I feel like this could become a geeky party game: give me three random things and see what connection I find.
The original Matrix and its components have been used as an allegory for nearly anything and everything under the sun. However, flaws in the story have also been a subject of conversation. One of these is the fact that using humans as batteries to power their own illusions is technically infeasible…keeping a human body alive requires a much greater energy input than can be obtained by its output. Futurama once used this as an amusing plot point.
But I have come to think that even this is an instructive point. The key point of The Matrix’s universe is that humans live in an illusory world. By constructing that illusory world to be dependent on its participants for power, the point is made that living in such an illusion is an unsustainable drain on human productivity and potential. Indeed it literally saps the energy of its participants in an unsustainable manner.
And such it is with political correctness, something most of the bloggers I follow would associate with the Blue Pill world. Every day countless resources in the form of time, energy, money, and materiel are expended to prop up a world that isn’t real. (Much like The Parable of the Cupcakery…) For brevity’s sake I’ll point to the broken system of financing higher education. Under the Blue Pill paradigm that everyone needs to go to college and everyone deserves to go to college, massive amounts of funding have been made available to send people to college who don’t need to be there and who aren’t academically prepared to be there. Supply of graduates has far outstripped demand, colleges are soaking up these extra students in the form of ever-expanding liberal arts programs with little hope of landing a related job, and students who are only partially funded are encouraged to take out massive loans to fund their share of their worthless education, leaving them indebted for life for no good reason whatsoever. It feels good to send underpriviledged, underqualified, disadvantaged, pick-your-label high school students to college, but after decades of this practice the numbers are clearly showing what a massive waste of resources this has been. We are worse off for trying to maintain the illusion that we live in a society where everyone needs and gets to go to college.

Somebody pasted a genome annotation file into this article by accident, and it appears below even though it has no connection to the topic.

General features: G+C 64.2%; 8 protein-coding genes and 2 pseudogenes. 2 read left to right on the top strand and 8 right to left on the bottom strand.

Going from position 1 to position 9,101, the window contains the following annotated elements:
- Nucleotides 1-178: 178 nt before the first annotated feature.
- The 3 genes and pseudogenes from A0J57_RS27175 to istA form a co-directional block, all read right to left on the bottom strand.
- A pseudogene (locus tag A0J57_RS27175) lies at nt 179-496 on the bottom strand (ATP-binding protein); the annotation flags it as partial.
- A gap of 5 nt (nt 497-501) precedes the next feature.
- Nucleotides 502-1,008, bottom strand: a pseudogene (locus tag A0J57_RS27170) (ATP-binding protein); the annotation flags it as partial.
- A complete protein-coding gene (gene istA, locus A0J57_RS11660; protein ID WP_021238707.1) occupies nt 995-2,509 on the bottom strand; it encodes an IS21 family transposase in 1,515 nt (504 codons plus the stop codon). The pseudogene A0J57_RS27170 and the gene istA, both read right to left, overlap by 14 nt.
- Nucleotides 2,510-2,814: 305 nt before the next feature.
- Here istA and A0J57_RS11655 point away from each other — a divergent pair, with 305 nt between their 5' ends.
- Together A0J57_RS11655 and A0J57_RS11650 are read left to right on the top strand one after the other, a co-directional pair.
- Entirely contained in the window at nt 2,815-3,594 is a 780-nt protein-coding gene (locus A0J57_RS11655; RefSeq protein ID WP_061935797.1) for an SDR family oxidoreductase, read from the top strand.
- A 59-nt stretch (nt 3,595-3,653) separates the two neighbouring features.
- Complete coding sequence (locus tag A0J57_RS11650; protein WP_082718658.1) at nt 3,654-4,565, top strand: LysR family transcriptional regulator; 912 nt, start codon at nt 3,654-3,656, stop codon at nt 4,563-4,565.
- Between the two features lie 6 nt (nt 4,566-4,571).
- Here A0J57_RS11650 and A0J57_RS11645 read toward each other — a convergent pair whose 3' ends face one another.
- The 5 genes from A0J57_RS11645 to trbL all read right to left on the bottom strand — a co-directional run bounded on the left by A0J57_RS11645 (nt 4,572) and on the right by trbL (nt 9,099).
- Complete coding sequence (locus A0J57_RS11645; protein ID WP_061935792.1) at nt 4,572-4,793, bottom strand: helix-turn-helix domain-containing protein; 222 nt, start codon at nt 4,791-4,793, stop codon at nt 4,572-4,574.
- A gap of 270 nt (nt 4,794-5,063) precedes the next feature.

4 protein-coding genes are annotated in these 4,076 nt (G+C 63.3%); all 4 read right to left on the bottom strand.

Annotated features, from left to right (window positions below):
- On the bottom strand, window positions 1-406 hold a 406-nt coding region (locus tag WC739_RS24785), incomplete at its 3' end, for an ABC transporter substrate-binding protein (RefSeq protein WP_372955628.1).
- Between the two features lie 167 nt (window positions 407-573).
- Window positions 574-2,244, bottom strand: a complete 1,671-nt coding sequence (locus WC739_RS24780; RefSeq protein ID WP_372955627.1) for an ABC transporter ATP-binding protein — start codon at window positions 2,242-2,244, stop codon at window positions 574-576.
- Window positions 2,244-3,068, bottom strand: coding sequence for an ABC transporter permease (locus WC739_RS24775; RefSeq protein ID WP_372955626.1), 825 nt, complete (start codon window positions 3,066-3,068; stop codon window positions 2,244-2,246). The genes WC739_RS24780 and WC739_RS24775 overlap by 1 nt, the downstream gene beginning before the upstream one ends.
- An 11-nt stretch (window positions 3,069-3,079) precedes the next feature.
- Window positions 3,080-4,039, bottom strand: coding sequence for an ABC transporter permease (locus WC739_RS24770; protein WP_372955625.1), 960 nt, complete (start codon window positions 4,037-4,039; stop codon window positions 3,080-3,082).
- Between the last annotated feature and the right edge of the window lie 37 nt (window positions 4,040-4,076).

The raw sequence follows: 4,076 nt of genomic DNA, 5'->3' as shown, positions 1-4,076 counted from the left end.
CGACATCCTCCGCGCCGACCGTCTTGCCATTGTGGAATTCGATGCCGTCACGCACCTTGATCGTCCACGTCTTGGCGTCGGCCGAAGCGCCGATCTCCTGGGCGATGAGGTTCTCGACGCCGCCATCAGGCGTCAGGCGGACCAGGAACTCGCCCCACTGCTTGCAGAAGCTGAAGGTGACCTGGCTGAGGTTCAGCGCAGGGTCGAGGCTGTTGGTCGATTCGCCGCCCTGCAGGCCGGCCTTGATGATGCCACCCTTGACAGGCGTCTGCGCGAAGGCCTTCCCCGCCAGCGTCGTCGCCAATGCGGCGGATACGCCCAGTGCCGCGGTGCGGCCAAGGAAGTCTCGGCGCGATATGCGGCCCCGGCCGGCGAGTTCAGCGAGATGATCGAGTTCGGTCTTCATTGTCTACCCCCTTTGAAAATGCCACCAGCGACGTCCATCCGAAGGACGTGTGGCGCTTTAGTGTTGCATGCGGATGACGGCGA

Which reminds me a bit of Harrison Bergeron, a short story by Kurt Vonnegut about a dystopian society in which a counsel of government officials hands out arbitrarily imposed handicaps to keep everyone equal. Beautiful people wear ugly masks, good dancers wear heavy weights to prevent them from appearing graceful, etc. A lot of work is done in this society, for sure. But the work goes into maintaining an illusion of equality of condition, and as a result, no one is better off for all this effort.
I’m not earnestly attempting to retcon what was probably just a plothole in The Matrix, but the observation that there was a point to be learned from it just couldn’t go unspoken of.